A Toast to the Neolithic Brewers!
“Wormus speaks of the drinking of heather-beer, as one of the pleasures which the souls of departed heroes enjoyed in the society of the gods.”
(W.T. Marchant: 1888)
The final Ale through the Ages brewing seminar of the 2010/2011 season wrapped up March 24th here at DISCOVERY WORLD in Milwaukee Wisconsin. The challenge this time (sixteenth session) was to recreate a fermented beverage that was brewed throughout Europe’s western islands, during the Neolithic Period (ca. 6,000-4,500 years ago). This recipe is based on molecular archaeological data and pollen analysis from pottery jar fragments found specifically at several archaeological sites in Scotland.
In keeping with provenance, we used a generous amount of Scotland-grown 2-row barley malt, along with a dose of peat smoked barley, a dash of acidulated malt and finishing with several pounds of sage honey. En lieu of hops (as it was not used in the Neolithic), heather tips, meadowsweet flowers and sweet gale were infused during the boil. The final gravity for our 12 gallon batch was 1.082 / 21 Plato, making this a rare Ale. We let it ferment for three weeks with Old Ale yeast (W1318) in one six gallon carboy and Scottish Ale yeast (W1728) in the other 6 gallon carboy. The resulting concoction is a tantalizingly delicious “Wee Heavy” scotch ale with hints of peat, heather and floral esters.
Cultural Geography of Europe’s Western Islands
More than one thousand islands comprise the European nations of the Republic of Ireland and the United Kingdom. Today the predominant ethnic groups include: Britons, Channel Islanders, Cornish English, English Gypsies, Irish, Irish Travelers, Kale, Manx, Scottish, Ulster-Scots and Welsh. Most of these islands have been inhabited for at least 14,000 years, since the end of the last Ice Age in a period know as the late Paleolithic. By around 8,500 years ago, most of the outer islands were occupied by the Mesolthic hunters and gathers.
Yet, it was around 6,000 years ago during the Neolithic Period that new waves of people moved onto the islands and brought with them grain agriculture and animal husbandry among other things. Known as the “Neolithic Revolution”, it spread new agricultural and technological traditions across the continent from East to West. Beginning in the 3rd millennium BCE pottery vessels found throughout Europe, usually in sets, indicate widespread fermented-beverage drinking traditions known by their pottery ware types: Baden ware, Globular ware, Corded ware, Bell Beaker ware, etc.
Neolithic Scottish Brew
The Orkney Island group contains some of the oldest and best-preserved Neolithic sites in Europe. The Neolithic site of Skara Brae located on the main island is designated as a UNESCO World Heritage Site. Archaeological evidence indicates that brewing activities likely took place in one of the round stone structures, dating to ca. 3100-2500 BCE.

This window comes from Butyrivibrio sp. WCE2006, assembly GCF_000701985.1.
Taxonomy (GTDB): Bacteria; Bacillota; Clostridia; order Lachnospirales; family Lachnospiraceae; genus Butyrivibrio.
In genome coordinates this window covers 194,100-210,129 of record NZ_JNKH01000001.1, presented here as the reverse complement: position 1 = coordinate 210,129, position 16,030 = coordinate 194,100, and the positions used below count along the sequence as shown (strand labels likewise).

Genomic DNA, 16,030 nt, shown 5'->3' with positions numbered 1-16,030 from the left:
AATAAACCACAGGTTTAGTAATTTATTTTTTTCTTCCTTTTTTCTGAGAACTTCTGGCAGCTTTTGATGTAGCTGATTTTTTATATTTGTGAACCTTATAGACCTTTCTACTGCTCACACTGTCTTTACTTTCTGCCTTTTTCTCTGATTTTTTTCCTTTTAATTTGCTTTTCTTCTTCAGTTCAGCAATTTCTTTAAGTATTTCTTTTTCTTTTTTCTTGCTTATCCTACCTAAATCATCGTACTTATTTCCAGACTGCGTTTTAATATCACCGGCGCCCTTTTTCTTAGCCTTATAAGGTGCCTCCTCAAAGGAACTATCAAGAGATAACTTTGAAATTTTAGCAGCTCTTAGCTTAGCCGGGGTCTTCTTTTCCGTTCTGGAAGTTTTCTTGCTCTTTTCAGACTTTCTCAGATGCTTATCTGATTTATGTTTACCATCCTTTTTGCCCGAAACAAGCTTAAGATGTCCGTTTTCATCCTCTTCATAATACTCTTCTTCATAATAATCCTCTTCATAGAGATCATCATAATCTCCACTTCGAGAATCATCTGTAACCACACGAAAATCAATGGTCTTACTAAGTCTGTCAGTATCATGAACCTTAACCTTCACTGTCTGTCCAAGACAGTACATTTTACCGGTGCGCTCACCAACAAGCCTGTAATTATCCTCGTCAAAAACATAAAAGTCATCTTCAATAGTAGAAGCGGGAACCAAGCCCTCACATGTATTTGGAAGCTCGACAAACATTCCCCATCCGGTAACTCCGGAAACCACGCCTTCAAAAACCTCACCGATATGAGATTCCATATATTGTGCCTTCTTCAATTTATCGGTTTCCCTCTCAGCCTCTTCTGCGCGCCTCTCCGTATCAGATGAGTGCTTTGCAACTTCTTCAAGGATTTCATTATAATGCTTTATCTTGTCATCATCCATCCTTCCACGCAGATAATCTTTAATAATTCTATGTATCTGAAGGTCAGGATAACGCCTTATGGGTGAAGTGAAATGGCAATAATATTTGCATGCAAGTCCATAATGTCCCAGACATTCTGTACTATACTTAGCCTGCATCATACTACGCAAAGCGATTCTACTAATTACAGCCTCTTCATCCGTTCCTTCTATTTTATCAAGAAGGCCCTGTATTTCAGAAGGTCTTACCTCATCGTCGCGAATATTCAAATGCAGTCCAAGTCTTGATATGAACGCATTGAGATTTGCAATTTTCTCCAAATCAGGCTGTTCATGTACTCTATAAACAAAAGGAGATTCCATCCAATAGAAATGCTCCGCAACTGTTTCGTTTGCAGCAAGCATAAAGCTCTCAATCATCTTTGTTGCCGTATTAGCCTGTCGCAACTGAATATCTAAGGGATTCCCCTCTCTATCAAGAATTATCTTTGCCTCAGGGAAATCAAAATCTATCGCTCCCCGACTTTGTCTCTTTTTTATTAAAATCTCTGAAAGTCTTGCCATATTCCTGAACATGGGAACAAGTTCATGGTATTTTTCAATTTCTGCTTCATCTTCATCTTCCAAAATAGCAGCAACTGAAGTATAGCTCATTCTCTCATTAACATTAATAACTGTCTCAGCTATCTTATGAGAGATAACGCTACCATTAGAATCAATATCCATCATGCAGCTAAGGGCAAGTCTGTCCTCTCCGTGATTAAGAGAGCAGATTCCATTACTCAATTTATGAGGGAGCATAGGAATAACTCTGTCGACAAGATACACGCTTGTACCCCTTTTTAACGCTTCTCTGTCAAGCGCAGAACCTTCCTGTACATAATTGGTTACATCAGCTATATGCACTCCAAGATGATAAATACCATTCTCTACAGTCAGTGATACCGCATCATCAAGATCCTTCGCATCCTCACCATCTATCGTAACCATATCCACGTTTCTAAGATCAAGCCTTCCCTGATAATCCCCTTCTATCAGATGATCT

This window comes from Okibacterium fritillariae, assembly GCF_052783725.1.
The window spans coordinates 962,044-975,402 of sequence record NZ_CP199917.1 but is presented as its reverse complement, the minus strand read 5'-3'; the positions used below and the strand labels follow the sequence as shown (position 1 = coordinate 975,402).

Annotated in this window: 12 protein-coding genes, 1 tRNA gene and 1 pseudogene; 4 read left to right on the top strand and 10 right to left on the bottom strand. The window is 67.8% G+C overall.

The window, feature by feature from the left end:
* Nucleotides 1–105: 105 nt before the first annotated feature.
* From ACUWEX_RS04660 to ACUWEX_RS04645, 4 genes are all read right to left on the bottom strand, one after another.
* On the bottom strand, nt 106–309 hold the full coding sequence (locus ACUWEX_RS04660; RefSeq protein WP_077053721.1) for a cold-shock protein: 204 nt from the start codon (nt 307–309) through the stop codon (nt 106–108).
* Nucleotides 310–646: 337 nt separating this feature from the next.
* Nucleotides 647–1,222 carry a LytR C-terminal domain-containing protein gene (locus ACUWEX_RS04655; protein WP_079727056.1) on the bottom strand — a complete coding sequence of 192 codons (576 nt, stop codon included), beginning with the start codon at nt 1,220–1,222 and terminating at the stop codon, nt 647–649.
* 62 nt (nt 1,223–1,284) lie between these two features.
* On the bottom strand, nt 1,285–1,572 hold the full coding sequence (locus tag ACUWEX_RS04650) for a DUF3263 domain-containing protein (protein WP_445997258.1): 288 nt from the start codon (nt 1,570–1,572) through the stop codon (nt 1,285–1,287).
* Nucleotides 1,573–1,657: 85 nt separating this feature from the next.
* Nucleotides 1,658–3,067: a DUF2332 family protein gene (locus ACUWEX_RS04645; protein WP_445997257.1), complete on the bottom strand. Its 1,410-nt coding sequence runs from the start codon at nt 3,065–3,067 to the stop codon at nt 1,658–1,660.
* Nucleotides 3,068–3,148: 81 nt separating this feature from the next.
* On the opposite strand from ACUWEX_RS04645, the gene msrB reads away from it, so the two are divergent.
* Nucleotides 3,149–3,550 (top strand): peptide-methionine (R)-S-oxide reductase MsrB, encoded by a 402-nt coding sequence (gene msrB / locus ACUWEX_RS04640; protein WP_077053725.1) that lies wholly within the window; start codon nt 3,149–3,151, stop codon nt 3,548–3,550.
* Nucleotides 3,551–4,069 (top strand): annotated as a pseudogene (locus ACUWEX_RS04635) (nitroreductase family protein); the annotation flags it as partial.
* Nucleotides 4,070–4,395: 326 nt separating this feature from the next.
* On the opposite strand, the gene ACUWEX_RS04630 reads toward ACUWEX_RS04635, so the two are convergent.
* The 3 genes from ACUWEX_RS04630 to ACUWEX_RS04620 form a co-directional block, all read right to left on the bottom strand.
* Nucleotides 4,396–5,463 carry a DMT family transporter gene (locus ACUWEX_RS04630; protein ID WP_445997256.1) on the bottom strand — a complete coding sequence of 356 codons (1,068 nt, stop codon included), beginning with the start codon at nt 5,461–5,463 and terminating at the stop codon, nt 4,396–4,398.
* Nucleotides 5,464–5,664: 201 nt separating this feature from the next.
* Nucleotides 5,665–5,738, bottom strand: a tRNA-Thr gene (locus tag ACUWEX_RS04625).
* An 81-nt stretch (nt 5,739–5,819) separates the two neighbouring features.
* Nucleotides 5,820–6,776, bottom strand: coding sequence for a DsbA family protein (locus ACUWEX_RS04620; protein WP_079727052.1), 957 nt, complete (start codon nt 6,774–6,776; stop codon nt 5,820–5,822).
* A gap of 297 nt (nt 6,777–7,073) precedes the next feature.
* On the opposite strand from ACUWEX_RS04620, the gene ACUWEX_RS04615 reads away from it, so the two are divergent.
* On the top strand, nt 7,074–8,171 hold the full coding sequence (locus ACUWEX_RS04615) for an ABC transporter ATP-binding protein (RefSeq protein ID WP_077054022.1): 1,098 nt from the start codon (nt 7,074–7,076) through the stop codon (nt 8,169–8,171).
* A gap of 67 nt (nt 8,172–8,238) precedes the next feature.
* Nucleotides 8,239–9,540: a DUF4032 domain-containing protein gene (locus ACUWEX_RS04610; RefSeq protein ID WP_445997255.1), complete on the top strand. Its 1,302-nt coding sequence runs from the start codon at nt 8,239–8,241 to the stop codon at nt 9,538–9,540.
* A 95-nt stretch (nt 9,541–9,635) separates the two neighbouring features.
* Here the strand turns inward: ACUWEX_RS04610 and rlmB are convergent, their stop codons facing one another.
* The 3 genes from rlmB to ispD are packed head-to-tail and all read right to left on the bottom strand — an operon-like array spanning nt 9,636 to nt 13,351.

Moreover, at the site of Balfarg, Fife, in southeast Scotland, an intact Neolithic circular earth embankment (henge) now situated in the center of a housing estate, yielded some remarkable evidence of an ancient fermented brew. Residues of cereal grain and meadowsweet pollen found on pottery fragments dated to the third millennium BCE, clearly point to the adoption of a widespread tradition of the consumption of fermented beverages seen throughout Europe during this period.
Other brewing evidence comes from the site of Kinloch, on the Isle of Rum, located in the Inner Hebrides of NW Scotland. Near the village of Kinloch, a Neolithic habitation site, was discovered containing circa 4,000 year old pottery sherds. Residue of mashed cereal straw, cereal-type pollen, meadowsweet, heather and royal fern were also discovered. (Nelson 2005:12). This is interpreted to be the remains of a Neolithic fermented floral grog ale (McGovern 2009:138).
The Decline of Heather Ale
Folklore tales attribute the original recipe for Heather Ale to have gone to the grave of a Pictish elder, at the hand of the Scots around the 4th century AD. The Scot Kenneth MacAlpine resolved to exterminate the Pict people of Caledonia (Scotland) sparing the lives of all but two…an aged father and son. Both possessed the recipe of brewing the valued heather beer. Their lives were promised to be spared if they divulged the secret recipe. The father asked for his life to be spared in exchange for his sons life…the father then said…“now I’m satisfied…my son might have taught you the art, I never will…!”
The Rebirth of Brewing with Heather
Of the more than 55 breweries currently operating in Scotland, only a few have begun to brew traditional heather ales. For example, the Williams Bros Brewing Company, run by Scott and Bruce Williams, is a micro brewery based in Alloa central Scotland. Among their line of traditional ales, the “Fraoch” from a Gaelic word for “leann fraoich” “heather ale” is worth checking out. “It is a 5% light amber ale with floral peaty aroma, full malt character, a spicy herbal flavor and dry wine like finish.”
A Toast to this Highland Heather Ale
Now that we’ve come full circle with how this recipe was concocted, the resulting rare Neolithic Period-inspired Highland Heather brew is one to age for awhile. At 9% ABV, the resurrection of this robust ale will be well enjoyed when the right time presents itself for toasting the intrepid ancient brewers of Europe’s western fringe! Slàinte Mhath!
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